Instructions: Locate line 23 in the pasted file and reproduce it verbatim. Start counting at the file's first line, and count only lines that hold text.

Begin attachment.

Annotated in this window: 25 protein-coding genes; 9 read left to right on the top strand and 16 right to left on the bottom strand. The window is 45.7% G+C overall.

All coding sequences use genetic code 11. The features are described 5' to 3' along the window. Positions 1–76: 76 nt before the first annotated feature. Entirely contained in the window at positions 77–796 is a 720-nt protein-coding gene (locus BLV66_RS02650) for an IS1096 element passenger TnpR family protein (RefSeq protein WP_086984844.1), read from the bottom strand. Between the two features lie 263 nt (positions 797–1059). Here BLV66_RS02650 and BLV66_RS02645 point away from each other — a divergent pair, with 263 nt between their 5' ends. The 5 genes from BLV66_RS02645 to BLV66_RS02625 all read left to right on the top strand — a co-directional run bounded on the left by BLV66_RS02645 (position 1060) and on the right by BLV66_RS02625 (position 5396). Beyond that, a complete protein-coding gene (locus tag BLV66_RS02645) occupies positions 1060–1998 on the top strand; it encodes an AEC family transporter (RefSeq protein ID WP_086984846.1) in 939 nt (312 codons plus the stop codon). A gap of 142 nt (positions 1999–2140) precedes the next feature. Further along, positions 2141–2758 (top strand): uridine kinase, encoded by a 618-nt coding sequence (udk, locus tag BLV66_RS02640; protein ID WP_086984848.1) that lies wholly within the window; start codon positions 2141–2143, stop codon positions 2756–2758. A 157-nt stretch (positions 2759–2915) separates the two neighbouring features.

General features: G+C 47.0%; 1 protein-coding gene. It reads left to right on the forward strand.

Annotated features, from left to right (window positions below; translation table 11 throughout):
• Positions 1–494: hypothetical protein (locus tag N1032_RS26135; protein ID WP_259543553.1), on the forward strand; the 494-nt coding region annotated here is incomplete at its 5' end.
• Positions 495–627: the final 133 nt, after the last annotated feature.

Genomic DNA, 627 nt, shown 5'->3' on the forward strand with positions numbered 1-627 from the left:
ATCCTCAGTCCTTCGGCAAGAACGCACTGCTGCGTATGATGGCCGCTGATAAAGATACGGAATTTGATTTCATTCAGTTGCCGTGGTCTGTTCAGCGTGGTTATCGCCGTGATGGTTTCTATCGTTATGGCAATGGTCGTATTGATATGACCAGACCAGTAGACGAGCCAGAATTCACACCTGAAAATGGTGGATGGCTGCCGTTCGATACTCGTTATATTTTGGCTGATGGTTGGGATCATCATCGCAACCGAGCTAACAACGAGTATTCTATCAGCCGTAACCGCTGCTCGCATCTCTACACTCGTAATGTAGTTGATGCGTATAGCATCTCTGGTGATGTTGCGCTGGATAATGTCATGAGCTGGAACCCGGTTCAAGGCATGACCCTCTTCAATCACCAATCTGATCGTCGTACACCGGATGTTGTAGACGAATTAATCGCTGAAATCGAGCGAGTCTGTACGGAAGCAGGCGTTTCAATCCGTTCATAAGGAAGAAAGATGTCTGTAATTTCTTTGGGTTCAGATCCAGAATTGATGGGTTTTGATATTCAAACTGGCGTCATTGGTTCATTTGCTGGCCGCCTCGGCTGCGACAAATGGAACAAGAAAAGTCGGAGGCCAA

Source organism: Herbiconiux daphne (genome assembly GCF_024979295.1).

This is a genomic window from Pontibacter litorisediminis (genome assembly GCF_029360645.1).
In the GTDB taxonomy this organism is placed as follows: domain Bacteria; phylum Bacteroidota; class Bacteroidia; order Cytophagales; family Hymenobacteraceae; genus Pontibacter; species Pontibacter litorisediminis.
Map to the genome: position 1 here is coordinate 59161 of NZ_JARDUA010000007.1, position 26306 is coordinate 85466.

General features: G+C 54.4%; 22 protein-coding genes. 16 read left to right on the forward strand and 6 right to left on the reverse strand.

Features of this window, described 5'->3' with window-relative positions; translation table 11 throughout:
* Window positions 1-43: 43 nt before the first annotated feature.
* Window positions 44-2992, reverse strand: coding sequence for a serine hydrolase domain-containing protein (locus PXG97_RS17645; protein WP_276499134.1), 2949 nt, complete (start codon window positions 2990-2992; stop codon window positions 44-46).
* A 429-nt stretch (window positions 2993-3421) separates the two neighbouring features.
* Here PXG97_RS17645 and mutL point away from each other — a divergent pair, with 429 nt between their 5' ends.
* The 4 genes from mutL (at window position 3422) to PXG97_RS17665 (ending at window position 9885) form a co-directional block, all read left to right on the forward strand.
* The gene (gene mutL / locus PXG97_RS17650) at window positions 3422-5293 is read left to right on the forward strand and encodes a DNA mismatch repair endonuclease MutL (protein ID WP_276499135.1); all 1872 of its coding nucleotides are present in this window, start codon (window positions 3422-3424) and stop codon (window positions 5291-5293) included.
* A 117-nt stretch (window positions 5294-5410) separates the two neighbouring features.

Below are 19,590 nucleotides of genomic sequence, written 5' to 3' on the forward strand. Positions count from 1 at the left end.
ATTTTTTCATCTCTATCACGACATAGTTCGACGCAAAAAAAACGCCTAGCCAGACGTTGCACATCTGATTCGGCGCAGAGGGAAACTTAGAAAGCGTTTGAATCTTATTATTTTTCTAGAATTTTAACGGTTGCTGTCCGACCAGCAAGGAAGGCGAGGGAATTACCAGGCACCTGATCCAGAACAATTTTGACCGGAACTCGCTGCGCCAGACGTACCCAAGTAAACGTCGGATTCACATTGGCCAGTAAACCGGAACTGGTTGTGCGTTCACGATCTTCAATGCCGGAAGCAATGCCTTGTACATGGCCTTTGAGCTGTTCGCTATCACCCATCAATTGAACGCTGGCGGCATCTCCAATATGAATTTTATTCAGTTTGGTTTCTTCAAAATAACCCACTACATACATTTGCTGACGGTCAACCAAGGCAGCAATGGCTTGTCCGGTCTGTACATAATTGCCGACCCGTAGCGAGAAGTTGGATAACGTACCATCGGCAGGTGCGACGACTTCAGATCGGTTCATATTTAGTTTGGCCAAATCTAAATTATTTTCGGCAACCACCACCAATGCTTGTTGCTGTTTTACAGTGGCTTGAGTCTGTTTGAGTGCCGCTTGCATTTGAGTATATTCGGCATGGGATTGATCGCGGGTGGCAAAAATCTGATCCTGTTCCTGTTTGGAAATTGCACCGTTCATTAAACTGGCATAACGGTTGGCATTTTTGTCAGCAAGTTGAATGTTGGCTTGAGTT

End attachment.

ATTTTTTCATCTCTATCACGACATAGTTCGACGCAAAAAAAACGCCTAGCCAGACGTTGCACATCTGATTCGGCGCAGAGGGAAACTTAGAAAGCGTTTGAATCTTATTATTTTTCTAGAATTTTAACGGTTGCTGTCCGACCAGCAAGGAAGGCGAGGGAATTACCAGGCACCTGATCCAGAACAATTTTGACCGGAACTCGCTGCGCCAGACGTACCCAAGTAAACGTCGGATTCACATTGGCCAGTAAACCGGAACTGGTTGTGCGTTCACGATCTTCAATGCCGGAAGCAATGCCTTGTACATGGCCTTTGAGCTGTTCGCTATCACCCATCAATTGAACGCTGGCGGCATCTCCAATATGAATTTTATTCAGTTTGGTTTCTTCAAAATAACCCACTACATACATTTGCTGACGGTCAACCAAGGCAGCAATGGCTTGTCCGGTCTGTACATAATTGCCGACCCGTAGCGAGAAGTTGGATAACGTACCATCGGCAGGTGCGACGACTTCAGATCGGTTCATATTTAGTTTGGCCAAATCTAAATTATTTTCGGCAACCACCACCAATGCTTGTTGCTGTTTTACAGTGGCTTGAGTCTGTTTGAGTGCCGCTTGCATTTGAGTATATTCGGCATGGGATTGATCGCGGGTGGCAAAAATCTGATCCTGTTCCTGTTTGGAAATTGCACCGTTCATTAAACTGGCATAACGGTTGGCATTTTTGTCAGCAAGTTGAATGTTGGCTTGAGTT